1. The PluriCourts invites applications for a short fellowship offered to master students who wish to write a PhD in political science on topics concerning international courts. The deadline for application is 25 April 2023.
  2. The Canada Excellence Research Chair in Migration and Integration at Toronto Metropolitan University invites top-quality researchers working in the broader area of migration and integration studies to submit an expression of interest for externally funded fellowships hosted by the CERC in Migration at Toronto Metropolitan University. The deadline for application is 8 May 2023, 9:00 am EDT.
  3. The Asser Institute invites applications for a Post-Doctoral Researcher in International Law and Artificial Intelligence to join the research strand on Disruptive technologies in peace and security within the Research Agenda – Rethinking public interests in international and European law, and take part in the NWO-funded research project ELSA Lab Defence. The deadline for application is 12 May 2023, 23:59 CEST.
  4. The British Institute of International and Comparative Law and the International Law Section of the Society of Legal Scholars will organise an online workshop on 20 November 2023. The workshop’s theme will be non-State actors in international law, specifically the role that non-State actors play in the creation, development, implementation, and enforcement of international law and how such non-State actors are increasingly regulated by international law. Interested contributors can submit their abstracts by 31 May 2023, 1700hrs BS.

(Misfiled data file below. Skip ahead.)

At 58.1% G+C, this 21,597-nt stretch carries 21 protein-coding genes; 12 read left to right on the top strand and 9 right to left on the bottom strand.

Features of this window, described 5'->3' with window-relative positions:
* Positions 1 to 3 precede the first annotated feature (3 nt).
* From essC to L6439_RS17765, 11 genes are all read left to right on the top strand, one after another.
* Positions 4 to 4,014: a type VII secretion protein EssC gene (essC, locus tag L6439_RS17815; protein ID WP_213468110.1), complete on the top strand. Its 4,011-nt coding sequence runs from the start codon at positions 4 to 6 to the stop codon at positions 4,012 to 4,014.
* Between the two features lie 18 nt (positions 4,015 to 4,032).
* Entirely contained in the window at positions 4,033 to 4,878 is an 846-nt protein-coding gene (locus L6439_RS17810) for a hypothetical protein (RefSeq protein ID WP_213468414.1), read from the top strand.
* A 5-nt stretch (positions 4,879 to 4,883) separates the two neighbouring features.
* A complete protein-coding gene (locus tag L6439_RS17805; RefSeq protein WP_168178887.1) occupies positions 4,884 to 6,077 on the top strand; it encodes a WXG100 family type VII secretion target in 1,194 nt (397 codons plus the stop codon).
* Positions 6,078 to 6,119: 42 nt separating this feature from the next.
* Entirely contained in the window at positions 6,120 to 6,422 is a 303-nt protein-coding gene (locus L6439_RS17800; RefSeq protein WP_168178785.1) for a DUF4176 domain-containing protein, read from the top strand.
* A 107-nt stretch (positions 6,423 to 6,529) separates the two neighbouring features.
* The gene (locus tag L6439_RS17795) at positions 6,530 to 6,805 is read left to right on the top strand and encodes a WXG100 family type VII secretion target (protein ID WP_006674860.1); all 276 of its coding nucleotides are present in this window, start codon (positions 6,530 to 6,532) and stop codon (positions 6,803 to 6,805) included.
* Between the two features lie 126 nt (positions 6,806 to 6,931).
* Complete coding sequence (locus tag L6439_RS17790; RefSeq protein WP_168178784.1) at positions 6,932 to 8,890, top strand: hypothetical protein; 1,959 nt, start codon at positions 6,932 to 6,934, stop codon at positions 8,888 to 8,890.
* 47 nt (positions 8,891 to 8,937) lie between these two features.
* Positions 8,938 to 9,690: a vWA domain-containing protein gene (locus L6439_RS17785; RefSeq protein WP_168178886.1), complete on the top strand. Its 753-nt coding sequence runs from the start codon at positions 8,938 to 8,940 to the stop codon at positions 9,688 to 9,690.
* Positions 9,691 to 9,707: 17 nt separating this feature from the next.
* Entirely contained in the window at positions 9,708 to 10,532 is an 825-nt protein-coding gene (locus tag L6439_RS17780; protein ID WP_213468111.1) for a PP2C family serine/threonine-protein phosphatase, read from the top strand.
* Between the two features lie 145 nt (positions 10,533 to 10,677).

5. You’re Not Alone: Normative Debates on (Digital) Solidarity in International Law and Policy Symposium calls for papers on the broader challenges, opportunities, and debates of digital solidarity in international law and policy. Deadline for abstract submission is 31 May 2023, 23:59 AEST.
  6. Liverpool Hope University’s School of Law and Criminology calls for papers for a free one-day online conference exploring academic responses to the climate crisis, the environment and the rights of non-human animals. Deadline for abstracts:30th May 2023.
  7. The IACL Roundtable – The Principle of Equality: New and Old Challenges will be held on 15-16 June 2023 at the University of Siena, Certosa di Pontignano. The program is available here, and register to attend in person here. In addition, the event will be livestreamed on the DIPEC Youtube Channel.